Did DE DOJ & AG Office Collaborate w/DE DOE on Legal Opinion About Priority Schools?

It sure looks like it.  Is that even legal?  Wouldn’t the whole point about getting a legal opinion from an Attorney General’s office about another state department be they should not go to that other state department to get legal advice about the legal opinion they have been asked to provide about something coming from that state department?  Is that the longest question I’ve ever typed in my life? (Yes) How corrupt is the Delaware state government?  Does the United States Department of Justice need to be notified of this?  Does the first email which specifically states “It is not a public document under FOIA” even count as “not an FOIA document” if it was included in an actual FOIA request?  With the priority school decisions coming in early January, someone needs to look at the shenanigans the Delaware DOE, Delaware DOJ and Governor Markell’s office have committed in this quest.  And there are still a lot of FOIAs left to come out that the state needs to provide which will give EVEN MORE answers!  Read the below and see how our state operates!

 

3 thoughts on “Did DE DOJ & AG Office Collaborate w/DE DOE on Legal Opinion About Priority Schools?

  1. Wouldn’t the whole point about getting a legal opinion from an Attorney General’s office about another state department be they should not go to that other state department to get legal advice about the legal opinion they have been asked to provide about something coming from that state department?

    Welcome to the sausage factory. This is EXACTLY how the AG’s office ALWAYS processes requests for opinions on other government agencies. I have seen it done with the Division Public Health, DNREC, and others. So here’s the good news: you’re right, they collaborate (and it’s unethical although arguably NOT exactly illegal). Bad news: that’s how this gets done in Delaware for EVERY government agency; it’s not specific to Education, and it’s NOT gonna change when Matt Denn becomes AG.

    My most fervent wish is that people start realizing that there is a reason we’re listed as the fifth most corrupt state in the nation–it ain’t just education.

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  2. snewton – you are very correct. But, let’s differentiate that there are two kinds of FOIA – one that seeks an opinion and one that seeks reconciliation. These two types of FOIA are not discernible in written law, but are evident in practice.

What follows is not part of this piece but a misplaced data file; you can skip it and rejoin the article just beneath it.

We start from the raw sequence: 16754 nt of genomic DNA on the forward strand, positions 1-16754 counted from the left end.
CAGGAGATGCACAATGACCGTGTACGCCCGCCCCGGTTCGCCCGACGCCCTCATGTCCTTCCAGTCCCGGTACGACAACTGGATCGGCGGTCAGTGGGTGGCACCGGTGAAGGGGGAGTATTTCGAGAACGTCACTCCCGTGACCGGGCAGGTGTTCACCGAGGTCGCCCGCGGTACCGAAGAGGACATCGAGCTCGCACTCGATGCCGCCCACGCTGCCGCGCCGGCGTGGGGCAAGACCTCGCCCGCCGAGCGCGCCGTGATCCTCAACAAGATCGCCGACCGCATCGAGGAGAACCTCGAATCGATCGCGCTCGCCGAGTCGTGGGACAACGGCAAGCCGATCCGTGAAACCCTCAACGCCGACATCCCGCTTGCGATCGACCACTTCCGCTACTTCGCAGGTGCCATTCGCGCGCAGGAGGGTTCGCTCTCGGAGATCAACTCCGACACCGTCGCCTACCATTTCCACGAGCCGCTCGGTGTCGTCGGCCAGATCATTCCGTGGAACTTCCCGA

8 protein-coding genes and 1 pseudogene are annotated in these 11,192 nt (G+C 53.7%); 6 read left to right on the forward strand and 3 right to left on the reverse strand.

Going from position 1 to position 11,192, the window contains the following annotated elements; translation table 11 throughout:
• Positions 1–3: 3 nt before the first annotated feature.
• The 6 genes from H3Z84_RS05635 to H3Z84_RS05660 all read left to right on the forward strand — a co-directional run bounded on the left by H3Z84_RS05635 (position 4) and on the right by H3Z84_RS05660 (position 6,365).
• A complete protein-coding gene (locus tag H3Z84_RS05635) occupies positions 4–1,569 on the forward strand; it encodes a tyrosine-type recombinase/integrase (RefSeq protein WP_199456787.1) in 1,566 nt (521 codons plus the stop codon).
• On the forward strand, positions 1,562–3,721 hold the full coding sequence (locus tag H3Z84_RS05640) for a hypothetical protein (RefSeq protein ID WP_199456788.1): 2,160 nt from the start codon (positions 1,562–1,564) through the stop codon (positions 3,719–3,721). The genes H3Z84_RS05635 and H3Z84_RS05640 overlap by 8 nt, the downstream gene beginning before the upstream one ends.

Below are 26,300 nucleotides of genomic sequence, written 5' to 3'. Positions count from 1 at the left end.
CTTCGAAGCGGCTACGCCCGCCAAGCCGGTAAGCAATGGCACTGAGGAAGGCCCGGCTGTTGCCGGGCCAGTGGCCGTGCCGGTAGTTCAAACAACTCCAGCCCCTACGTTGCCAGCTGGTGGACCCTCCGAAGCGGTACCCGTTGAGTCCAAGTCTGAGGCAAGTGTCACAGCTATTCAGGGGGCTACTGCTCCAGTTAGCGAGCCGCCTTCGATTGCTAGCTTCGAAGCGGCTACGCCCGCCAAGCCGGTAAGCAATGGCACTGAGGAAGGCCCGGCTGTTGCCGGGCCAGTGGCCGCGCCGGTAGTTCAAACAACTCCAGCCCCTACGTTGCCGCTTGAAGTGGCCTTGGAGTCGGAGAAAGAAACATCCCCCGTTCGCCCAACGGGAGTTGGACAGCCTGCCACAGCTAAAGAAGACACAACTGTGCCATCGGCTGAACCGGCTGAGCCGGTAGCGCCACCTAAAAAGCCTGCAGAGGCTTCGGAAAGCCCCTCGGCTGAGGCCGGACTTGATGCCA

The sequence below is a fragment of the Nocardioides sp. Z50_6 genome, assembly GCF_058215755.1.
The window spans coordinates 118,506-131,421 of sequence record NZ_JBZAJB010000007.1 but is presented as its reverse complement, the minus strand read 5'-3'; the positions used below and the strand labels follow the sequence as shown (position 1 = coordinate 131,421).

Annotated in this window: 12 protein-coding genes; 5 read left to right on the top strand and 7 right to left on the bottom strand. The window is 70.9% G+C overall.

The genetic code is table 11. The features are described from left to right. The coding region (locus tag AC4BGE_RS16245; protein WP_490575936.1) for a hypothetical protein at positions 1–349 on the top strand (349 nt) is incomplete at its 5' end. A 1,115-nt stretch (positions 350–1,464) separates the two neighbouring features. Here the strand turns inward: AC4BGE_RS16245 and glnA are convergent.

In the years that I spent delving into FOIA I learned a couple of interesting things. 1) the AG’s office often communicated more robustly with the department than with me and 2) the AG often tried to reach a mutually agreeable opinion for both parties. Sometimes, it was worthwhile to concede a point or two to speed the opinion into the public arena. (FOIA 1 – for opinion) Often, it was better to hold out or even dig deeper to get to the crux of the violation. And occasionally, the AG supported corrective measures. (FOIA 2 – reconcilation) I am always most in favor of training as remediation. To force a re-vote of an inane motion is often futile. It won’t change the outcome. But, to require decision makers to give up their time and sometimes their departments funding to hear an oft-rehearsed speech on FOIA can be quite satisfactory. There was a case in which the Pencader board of directors paid exorbitantly to learn the folly of their ways – as their own already retained lawyers assessed new fees for corporate training. (The irony is that the training required is often available for free through a myriad of organizations.) It was the hope that by giving of ones time and self to endure what is pretty cut and dry, that board would not delve into the darkness again. Sadly, the body’s ego was not able to overcome its own Id (the part of the mind in which innate instinctive impulses and primary processes are manifest) and thus repeatedly offenses required repeated FOIA. The result of the CSD FOIA (filed by John Young and mself) was much more well received. CSD ceased to hold meetings that potentially violated FOIA and their board became much more aware of the code itself.

    When its not being abused by collusion, FOIA is an excellent tool to seek evidence as well as spur correction. The communication that you’ve posted on your blog, Kevin, concern me in only that the nature is more collusive than I’ve previously seen but in no way surprise me.

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